Toxic Gun Culture Begins at Home

James and Jennifer Crumbley never anticipated that their then-15-year-old son, Ethan, would use the 9-millimeter Sig Sauer handgun Mr. Crumbley had bought — ostensibly as an early Christmas present — to kill four students at a Michigan high school. At least that’s the argument their lawyers made in court before Ms. Crumbley, last month, and Mr. Crumbley, almost two weeks ago, were convicted of involuntary manslaughter in separate trials. Prosecutors argued that the Crumbleys did not do enough to secure the gun and ignored warning signs that Ethan was planning to use it.

After every mass shooting by a teenager at a school, there is an instinct to look to the shooter’s parents to understand what went wrong. In the case of the Crumbleys, this seems obvious: Ethan left disturbing journal entries fantasizing about shooting up the school, and stating that he had asked his parents for help with his mental health issues but didn’t get it. His father said the family had a gun safe but the safe’s combination was the default factory setting, 0-0-0.

One factor that’s gotten less attention, however, is how the Crumbleys’ attitudes and actions reflect an increasingly insidious gun culture that treats guns as instruments of defiance and rebellion rather than as a means of last resort.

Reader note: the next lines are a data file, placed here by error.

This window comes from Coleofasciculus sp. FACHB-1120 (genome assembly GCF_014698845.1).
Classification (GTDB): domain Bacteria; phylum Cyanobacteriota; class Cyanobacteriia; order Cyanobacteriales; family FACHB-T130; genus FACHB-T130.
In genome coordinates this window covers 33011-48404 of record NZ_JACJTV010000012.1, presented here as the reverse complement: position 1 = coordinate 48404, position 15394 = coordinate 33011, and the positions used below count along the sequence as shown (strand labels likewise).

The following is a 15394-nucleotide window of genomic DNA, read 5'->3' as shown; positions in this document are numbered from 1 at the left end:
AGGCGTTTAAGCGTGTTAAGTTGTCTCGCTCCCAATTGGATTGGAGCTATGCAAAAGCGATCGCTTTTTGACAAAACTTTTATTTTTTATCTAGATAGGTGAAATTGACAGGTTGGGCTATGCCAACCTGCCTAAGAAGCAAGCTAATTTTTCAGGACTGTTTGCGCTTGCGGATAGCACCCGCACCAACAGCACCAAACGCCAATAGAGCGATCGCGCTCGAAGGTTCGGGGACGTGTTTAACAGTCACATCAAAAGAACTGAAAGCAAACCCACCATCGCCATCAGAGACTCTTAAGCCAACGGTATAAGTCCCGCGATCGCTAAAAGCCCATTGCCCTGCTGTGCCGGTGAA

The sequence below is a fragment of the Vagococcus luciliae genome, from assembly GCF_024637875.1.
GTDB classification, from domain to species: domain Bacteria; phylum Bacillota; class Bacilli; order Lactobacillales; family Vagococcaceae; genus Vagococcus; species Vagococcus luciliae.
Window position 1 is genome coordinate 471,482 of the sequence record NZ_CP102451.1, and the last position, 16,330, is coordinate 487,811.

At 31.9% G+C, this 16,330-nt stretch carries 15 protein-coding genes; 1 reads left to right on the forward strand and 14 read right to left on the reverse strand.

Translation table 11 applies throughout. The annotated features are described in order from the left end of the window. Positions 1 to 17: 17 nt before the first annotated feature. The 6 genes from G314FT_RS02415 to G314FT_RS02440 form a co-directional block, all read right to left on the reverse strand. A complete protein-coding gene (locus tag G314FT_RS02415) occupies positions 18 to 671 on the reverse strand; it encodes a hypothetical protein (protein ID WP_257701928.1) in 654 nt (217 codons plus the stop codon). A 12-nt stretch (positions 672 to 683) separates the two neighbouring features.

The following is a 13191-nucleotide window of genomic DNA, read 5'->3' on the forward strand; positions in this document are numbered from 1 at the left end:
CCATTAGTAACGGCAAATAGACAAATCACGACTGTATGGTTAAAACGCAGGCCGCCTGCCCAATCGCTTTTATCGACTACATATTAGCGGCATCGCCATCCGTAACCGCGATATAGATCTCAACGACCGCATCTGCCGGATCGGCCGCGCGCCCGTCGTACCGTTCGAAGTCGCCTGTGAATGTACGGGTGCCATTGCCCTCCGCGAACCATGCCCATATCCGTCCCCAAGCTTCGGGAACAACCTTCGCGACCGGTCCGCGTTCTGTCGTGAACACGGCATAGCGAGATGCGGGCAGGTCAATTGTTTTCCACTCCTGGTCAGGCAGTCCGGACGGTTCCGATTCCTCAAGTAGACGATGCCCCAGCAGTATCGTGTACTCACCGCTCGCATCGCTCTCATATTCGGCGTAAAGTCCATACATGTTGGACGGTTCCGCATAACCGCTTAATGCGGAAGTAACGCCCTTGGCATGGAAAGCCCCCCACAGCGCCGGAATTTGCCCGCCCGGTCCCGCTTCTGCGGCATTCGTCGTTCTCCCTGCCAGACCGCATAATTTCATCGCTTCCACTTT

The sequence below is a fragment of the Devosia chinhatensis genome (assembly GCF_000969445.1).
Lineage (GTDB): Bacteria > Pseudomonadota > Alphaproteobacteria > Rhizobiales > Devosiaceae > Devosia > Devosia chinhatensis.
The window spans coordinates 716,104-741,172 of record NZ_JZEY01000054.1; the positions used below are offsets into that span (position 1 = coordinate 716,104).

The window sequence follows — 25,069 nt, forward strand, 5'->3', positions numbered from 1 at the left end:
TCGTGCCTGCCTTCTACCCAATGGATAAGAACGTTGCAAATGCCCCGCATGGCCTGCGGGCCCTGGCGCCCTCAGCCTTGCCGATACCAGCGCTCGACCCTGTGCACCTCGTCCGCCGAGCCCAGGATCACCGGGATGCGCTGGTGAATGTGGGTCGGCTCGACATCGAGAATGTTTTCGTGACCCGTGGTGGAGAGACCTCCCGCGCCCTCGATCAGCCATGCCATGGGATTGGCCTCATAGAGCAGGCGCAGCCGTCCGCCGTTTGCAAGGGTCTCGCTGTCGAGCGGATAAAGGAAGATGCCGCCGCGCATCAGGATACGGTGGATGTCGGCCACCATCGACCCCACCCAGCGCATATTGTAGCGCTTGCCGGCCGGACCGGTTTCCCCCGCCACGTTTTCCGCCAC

I’ve been thinking about this case a lot because I grew up in the 1980s and ’90s in a rural part of the Deep South where almost everyone I knew had guns in the house, unsecured, and mental illness was stigmatized and often went untreated. Church was considered a superior venue for counseling, and only “crazy” people sought professional help. If the evidence for criminal negligence is a failure to lock up a gun and ignoring signs of mental illness, many of the adults I grew up around would have been (and still would be) vulnerable to the same charges as the Crumbleys.

It’s convenient and comforting for many people to believe that if it had been their child, they’d have prevented this tragedy. But prison visiting rooms are full of good, diligent parents who never thought their kid would be capable of landing there.

My parents didn’t own a gun safe, but kept guns hidden away from us, which, like many gun owners at the time, they thought of as “secured.” The men in my family were all hunters and the guns they kept were hunting rifles, not AR-15s. (You can’t feed a family with deer meat that’s been blown to bits.) I knew my parents kept a handgun, too, but it was never shown to us, or treated as a shiny new toy.

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